If you're curious about doing a cost of living comparison between cities, you've come to the right place. A cost of living comparison between cities can vary greatly and can play a pivotal part in helping you understand how far your salary will go in a particular city.
1. How can doing a cost of living comparison between cities help me understand my earning potential in one city versus another?
Doing a cost of living comparison between cities will help you learn what it takes to maintain your standard of living from one place to another. Pamela Villarreal, a policy analyst at the National Center for Policy Analysis in Dallas, gave the example of moving from Houston to New York City. While the move may include a significant salary boost, she said, you need to consider, for example, if you'll be able to afford the same size home in New York-and if you're not able to, would you be OK with that?
"I think sometimes people get so encouraged by the possibility of moving to another area that they may not stop to think what exactly that salary is going to buy them," she said. "In some cases they may have a higher standard of living and in some cases they may have a lower standard of living, but each person has a different standard or set of goods and quantity that makes them happy. So the key is looking at what your salary will buy to help you attain that."
2. Why is a cost of living comparison by city more useful than cost of living comparison by state?
Experts say doing a cost of living comparison by state isn't useful because different metro areas within the same state may have very different costs of living.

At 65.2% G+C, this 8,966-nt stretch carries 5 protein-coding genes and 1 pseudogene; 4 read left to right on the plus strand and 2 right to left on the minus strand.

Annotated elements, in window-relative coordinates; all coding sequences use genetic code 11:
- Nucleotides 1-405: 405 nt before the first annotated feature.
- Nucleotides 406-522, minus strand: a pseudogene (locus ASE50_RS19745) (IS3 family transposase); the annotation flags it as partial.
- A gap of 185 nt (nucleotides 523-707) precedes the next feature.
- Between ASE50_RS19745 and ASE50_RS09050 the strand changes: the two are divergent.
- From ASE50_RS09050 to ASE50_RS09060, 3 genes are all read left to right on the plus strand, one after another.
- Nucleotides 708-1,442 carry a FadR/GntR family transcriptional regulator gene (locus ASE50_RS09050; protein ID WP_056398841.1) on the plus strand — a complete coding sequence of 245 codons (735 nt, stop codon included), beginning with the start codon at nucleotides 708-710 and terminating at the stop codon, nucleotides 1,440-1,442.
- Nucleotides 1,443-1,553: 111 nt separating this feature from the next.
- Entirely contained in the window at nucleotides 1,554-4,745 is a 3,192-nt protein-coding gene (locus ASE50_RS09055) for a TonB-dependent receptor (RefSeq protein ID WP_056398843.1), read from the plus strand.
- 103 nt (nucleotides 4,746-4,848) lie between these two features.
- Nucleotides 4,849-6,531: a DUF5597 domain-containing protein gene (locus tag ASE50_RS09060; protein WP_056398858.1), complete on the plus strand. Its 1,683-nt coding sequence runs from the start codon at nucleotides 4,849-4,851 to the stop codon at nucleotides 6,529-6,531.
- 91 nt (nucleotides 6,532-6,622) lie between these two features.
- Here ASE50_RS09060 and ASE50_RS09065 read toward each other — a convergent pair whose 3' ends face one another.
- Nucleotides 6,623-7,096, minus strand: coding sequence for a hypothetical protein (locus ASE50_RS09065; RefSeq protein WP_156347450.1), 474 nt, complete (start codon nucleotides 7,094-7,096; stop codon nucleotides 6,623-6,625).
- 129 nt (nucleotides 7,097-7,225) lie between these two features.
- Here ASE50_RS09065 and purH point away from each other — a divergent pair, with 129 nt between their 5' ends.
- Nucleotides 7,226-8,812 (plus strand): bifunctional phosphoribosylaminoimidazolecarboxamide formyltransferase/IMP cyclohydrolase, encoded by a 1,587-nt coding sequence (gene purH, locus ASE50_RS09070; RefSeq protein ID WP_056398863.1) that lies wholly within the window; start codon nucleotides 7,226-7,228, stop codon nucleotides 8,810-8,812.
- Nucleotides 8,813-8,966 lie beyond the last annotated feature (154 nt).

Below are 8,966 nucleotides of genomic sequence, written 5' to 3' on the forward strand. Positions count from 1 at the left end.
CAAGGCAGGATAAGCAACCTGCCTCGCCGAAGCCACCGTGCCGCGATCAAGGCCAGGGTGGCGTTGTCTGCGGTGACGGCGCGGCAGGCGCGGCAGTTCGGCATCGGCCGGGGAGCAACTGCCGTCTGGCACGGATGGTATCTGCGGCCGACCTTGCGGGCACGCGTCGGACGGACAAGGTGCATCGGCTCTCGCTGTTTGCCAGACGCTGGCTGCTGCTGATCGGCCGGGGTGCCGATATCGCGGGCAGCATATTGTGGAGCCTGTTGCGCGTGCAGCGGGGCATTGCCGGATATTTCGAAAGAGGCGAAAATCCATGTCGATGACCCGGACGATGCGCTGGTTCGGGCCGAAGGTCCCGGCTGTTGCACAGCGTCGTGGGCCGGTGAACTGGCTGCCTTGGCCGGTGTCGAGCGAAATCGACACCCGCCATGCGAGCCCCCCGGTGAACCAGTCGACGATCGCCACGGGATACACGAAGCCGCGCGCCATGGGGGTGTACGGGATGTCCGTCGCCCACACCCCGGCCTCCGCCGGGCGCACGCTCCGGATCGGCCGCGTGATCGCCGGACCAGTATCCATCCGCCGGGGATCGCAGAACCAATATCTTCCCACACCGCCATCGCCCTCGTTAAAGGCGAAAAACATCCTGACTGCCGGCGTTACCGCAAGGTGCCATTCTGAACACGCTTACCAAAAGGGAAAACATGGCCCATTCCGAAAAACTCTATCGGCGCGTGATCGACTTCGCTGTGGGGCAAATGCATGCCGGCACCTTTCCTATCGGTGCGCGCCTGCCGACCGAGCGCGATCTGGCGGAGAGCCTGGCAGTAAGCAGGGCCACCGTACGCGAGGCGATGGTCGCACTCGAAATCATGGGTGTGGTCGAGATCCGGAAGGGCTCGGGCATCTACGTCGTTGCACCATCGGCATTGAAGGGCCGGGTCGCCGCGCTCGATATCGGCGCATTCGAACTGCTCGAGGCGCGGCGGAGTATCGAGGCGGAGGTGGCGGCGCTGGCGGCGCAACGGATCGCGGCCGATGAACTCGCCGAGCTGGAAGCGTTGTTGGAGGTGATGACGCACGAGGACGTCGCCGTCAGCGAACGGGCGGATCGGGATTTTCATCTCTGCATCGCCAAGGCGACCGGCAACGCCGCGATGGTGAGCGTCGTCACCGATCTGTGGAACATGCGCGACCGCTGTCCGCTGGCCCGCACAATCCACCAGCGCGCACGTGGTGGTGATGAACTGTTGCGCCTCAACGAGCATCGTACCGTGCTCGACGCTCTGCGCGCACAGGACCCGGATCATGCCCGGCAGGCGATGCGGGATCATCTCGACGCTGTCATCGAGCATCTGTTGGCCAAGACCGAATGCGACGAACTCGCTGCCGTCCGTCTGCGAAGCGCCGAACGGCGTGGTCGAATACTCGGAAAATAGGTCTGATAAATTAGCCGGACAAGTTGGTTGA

"It doesn't do any good to compare the cost of living from state to state," said Steve Reed, an economist at the U.S. Bureau of Labor Statistics' Consumer Price Index program. "Eureka, California versus Los Angeles is very different."
3. How do you do a cost of living comparison between cities?
Try using the new PayScale Cost of Living Calculator.
Noah and Jessica Anderson recently made the trek from Atlanta to New York City, using cost of living comparison calculators to help gauge what it would cost to live in New York. The 27-year-old Noah, who works for a private equity firm in New York, said with the calculator's help, he was able to do very careful comparisons that proved accurate once they made the move."I was fortunate to get into something where the income increase did justify the increase in expenses," he said.
4. What's the difference between using a salary calculator and a cost of living comparison calculator?
A salary calculator can tell you how much you should be earning compared to others with similar characteristics-people who live in the same metro area, have obtained the same level of degrees, etc. A cost of living calculator will tell you how far your salary will go when you're buying goods and services in a particular location.
5. What do cost of living comparison charts really tell you?
Noah Anderson said the charts provide a base of knowledge about how much it'll cost you to move from one city to another. "It's not 100 percent accurate, but it gives you a rough estimate of what your expenses will be and what you have left over, and what you can save," he said.
Anderson said he used six months' worth of data he'd kept on expenses he and his wife had while living in Atlanta, and worked it into a comparison chart between Atlanta and New York.
Penelope Trunk, blogger and author of Brazen Careerist: The New Rules for Success, recently moved her family from New York City to Madison, Wis., after conducting a year's worth of research, and cost of living comparison played an important part. But she said relocating is often more philosophical than some may realize.
"You should be doing a soul search on your core values. There's no chart or pull-down menu for that," Trunk said. "You can't predict how your life is going to change with a cost of living index."
6. Is there any way to do an international cost of living comparison?
Except for a few Canadian cities, the there isn't much international data available online. But the ACCRA website suggests several other sources, including the U.S. Department of State.
Other potentially useful sites for doing an international cost of living comparison are:
- The London-based Economic Research Institute's Relocation Assessor.
- The Economist Intelligence Unit's Worldwide Cost of Living bi-annual survey.